How Sewer Line Pipe Scoping Works with Actual Video Footage

Today, we’re going to be talking about sewer line backups. I’m going to walk you through a job I did recently where there was a main line sewer backup in the front yard. There was a set of cleanouts readily available. When we took the cap off, we could see right away that the line was holding water.

We were there to clean the line out and run our camera through the sewer line to see what caused the plug. This gave us a better understanding of how to solve the problem. I’ll walk you through this procedure step by step. 

Checking the Pipe with the Sewer Cable

First, we ran our sewer cable down the line. My assistant pushed it in as far as he could then we hooked our machine up to the cable. This cable has 15-foot sections. Because the sewer cable would stop where the line was backed up, we’d know exactly how far from that cleanout the plugged area was. When we then ran the camera down the line, we’d know where to look for the problem.

Running the Camera Through the Pipe

Next, we ran the camera down the line. We could see on our display screen exactly what the camera was looking at and we also recorded it.  

We sent the camera down the cleanout and the plug was very close. We found an elbow in the line that had a bunch of stuff in it. There was some hair, and we could see some buildup on the right-hand side. That pipe was only about half open.

Because the plugged area was on an elbow, we weren’t sure if we could get our bigger sewer cable head (it’s bigger than our straight head) through it, but we thought we would try it again. Then we’d run the camera again and see if we made any progress.

Instead, we decided to leave the camera in place and run water down the sewer line to see if we got any improvement from running the water. We found that the line was still holding water because there was still a half-backup on the bottom of the pipe. 

So we went ahead with running the sewer cable again. After that, we would look and see if we made any more progress after running the sewer machine one more time.

Checking the Pipe with Sewer Cable Again

So on our second try, we did get past that point that we did not get past the first time. Actually, we got through it with a bigger head than the straight head. Next, we pulled the cable out and ran the camera one more time to see if it looked better. 

The next time we pulled the sewer cable out, we pulled out a lot of roots and that was the main plug right at that elbow. We were still going to see if we could get our camera past that blockage point but the roots were the problem.

Running the Camera Through the Pipe Again

For the second time, we ran the camera to see if we made any progress. At first we found the elbow that was holding water and it had a bunch of buildup on the side. Now that the buildup was gone, there were just a few roots showing at the very top of the pipe. All the roots that we pulled out seemed to be the cause of the plug.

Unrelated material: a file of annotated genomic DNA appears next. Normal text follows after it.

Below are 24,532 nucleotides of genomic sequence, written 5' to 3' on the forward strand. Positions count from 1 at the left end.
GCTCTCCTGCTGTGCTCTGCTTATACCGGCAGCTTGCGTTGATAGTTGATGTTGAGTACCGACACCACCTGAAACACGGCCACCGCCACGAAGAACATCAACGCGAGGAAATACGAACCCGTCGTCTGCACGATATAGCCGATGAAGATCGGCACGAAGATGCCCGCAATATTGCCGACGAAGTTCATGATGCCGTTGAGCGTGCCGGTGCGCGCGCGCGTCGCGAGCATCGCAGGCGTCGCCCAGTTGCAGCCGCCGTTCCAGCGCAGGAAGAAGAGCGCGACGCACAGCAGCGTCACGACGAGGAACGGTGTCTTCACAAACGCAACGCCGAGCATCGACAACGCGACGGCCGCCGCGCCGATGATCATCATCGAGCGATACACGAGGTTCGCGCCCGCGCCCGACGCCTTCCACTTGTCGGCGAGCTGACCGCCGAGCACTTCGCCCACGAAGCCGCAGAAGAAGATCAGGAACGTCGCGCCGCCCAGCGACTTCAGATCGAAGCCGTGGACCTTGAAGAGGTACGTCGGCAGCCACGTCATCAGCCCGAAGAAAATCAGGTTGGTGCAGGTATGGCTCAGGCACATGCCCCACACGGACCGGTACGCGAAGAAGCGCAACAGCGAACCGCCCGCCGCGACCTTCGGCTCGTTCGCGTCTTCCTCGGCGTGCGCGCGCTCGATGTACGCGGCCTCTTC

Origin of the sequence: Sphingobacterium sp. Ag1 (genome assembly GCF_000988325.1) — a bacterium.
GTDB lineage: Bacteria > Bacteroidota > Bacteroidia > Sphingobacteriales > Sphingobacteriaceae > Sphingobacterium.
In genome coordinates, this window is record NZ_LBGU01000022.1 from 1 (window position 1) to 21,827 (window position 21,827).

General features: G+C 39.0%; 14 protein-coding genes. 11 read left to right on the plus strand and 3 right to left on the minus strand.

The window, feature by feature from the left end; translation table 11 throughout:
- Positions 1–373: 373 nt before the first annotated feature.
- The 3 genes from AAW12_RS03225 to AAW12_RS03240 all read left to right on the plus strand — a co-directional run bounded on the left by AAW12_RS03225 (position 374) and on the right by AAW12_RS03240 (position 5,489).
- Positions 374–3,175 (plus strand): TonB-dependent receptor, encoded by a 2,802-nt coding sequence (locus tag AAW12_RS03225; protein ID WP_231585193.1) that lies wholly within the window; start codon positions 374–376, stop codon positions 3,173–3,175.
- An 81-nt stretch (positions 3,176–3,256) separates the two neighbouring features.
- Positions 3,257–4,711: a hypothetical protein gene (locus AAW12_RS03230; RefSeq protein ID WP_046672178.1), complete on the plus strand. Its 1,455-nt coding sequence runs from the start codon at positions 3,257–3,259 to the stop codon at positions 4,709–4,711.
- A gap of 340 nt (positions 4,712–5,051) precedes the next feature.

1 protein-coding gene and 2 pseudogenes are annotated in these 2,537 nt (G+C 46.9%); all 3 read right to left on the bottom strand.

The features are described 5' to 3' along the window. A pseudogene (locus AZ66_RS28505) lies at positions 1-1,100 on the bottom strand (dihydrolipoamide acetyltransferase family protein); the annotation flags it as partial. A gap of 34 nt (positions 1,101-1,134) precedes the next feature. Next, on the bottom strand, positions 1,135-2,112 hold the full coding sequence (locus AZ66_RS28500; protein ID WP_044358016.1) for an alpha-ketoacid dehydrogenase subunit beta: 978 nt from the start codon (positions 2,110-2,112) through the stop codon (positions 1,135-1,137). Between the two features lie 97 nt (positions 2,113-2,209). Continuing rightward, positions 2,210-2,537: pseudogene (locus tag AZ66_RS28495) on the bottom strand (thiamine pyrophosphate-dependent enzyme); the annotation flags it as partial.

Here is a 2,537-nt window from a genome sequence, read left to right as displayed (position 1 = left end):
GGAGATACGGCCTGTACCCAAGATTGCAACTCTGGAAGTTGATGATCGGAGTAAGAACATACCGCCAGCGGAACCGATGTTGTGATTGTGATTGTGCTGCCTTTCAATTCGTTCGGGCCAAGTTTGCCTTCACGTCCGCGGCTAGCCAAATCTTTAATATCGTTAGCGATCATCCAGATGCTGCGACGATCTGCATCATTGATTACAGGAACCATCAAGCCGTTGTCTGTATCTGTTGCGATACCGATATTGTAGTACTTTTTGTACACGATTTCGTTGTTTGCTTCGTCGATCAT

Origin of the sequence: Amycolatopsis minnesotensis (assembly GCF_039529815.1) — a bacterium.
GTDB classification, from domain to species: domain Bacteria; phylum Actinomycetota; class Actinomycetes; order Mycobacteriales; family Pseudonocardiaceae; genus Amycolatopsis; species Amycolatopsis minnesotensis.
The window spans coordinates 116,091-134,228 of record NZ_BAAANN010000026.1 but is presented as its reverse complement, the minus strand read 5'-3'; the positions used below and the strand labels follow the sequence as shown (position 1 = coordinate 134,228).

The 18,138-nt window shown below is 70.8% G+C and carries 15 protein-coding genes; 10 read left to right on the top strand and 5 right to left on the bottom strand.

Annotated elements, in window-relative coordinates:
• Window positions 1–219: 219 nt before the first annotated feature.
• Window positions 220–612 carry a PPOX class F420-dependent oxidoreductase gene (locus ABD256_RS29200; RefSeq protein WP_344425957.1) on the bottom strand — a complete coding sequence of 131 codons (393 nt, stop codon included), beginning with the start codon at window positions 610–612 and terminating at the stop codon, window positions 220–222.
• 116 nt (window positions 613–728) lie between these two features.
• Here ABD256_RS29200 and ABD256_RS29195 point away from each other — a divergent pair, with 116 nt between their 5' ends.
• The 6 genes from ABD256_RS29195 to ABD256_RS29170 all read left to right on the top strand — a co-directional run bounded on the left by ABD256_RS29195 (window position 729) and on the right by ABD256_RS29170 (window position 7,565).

We then ran the camera farther down the line. We got to another elbow that I didn’t see any problems with. 

The pipe was just a three-inch line. Four-inch lines are better than three-inch lines as far as having backup problems, but everything else in the line looked clear.

Because we cleared all those roots out, I didn’t recommend that we dig up and make a repair at that time. We decided to see how long it would take until it backed up again.

Then I got to a point where the pipe transitioned to what is called black ABS pipe. Then it transitioned again to cast iron. Now, that is a very old pipe and it looked pretty interesting, but I didn’t see any breaks, just a few cockroaches. We kept going. I saw a little something, but nothing much. Whatever it was, it was nothing to be concerned about.

We finally reached the drop. By this time, we were in the center of the street where that individual house line would drop down. Because it was a three-inch line, I didn’t think I could get past that point. But this line dropped straight down into the main sewer line. I didn’t see anything other than the fact that this is a very old pipe. I saw no reason to recommend doing any repairs at this time.

Basically, that’s the process we do on sewer line backups. It’s always wonderful for them to have cleanouts. If we have to go off a roof, it’s very hard to get the camera all the way down to the main line in the street. So if you don’t have cleanouts, we always recommend our customers put in cleanouts. But this line seemed to be in good shape and they probably won’t have any problems for quite a while.

We respond to calls like these quickly and always work to resolve a problem as economically as possible for our customer. If you have a sewer backup or other plumbing problem you need handled promptly, give us a call at (505) 243-1227.